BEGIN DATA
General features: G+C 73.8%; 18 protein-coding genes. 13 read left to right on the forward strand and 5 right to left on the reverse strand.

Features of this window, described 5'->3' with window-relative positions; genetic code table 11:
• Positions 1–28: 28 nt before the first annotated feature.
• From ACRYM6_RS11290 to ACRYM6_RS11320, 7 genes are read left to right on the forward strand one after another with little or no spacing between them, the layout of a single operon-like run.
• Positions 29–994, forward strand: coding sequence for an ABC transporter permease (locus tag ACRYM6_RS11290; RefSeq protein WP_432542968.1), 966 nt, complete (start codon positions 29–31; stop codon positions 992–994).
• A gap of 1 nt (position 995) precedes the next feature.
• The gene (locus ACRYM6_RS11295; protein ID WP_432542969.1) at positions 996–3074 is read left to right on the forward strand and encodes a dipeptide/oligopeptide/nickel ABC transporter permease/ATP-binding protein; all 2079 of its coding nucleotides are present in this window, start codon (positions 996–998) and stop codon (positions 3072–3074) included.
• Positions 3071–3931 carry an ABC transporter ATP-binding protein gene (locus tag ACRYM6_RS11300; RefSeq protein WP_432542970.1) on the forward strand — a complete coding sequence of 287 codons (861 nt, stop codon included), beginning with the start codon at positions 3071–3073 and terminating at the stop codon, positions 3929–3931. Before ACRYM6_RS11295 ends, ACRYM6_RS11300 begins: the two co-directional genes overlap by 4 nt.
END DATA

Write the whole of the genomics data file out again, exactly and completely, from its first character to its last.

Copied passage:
General features: G+C 73.8%; 18 protein-coding genes. 13 read left to right on the forward strand and 5 right to left on the reverse strand.

Features of this window, described 5'->3' with window-relative positions; genetic code table 11:
• Positions 1–28: 28 nt before the first annotated feature.
• From ACRYM6_RS11290 to ACRYM6_RS11320, 7 genes are read left to right on the forward strand one after another with little or no spacing between them, the layout of a single operon-like run.
• Positions 29–994, forward strand: coding sequence for an ABC transporter permease (locus tag ACRYM6_RS11290; RefSeq protein WP_432542968.1), 966 nt, complete (start codon positions 29–31; stop codon positions 992–994).
• A gap of 1 nt (position 995) precedes the next feature.
• The gene (locus ACRYM6_RS11295; protein ID WP_432542969.1) at positions 996–3074 is read left to right on the forward strand and encodes a dipeptide/oligopeptide/nickel ABC transporter permease/ATP-binding protein; all 2079 of its coding nucleotides are present in this window, start codon (positions 996–998) and stop codon (positions 3072–3074) included.
• Positions 3071–3931 carry an ABC transporter ATP-binding protein gene (locus tag ACRYM6_RS11300; RefSeq protein WP_432542970.1) on the forward strand — a complete coding sequence of 287 codons (861 nt, stop codon included), beginning with the start codon at positions 3071–3073 and terminating at the stop codon, positions 3929–3931. Before ACRYM6_RS11295 ends, ACRYM6_RS11300 begins: the two co-directional genes overlap by 4 nt.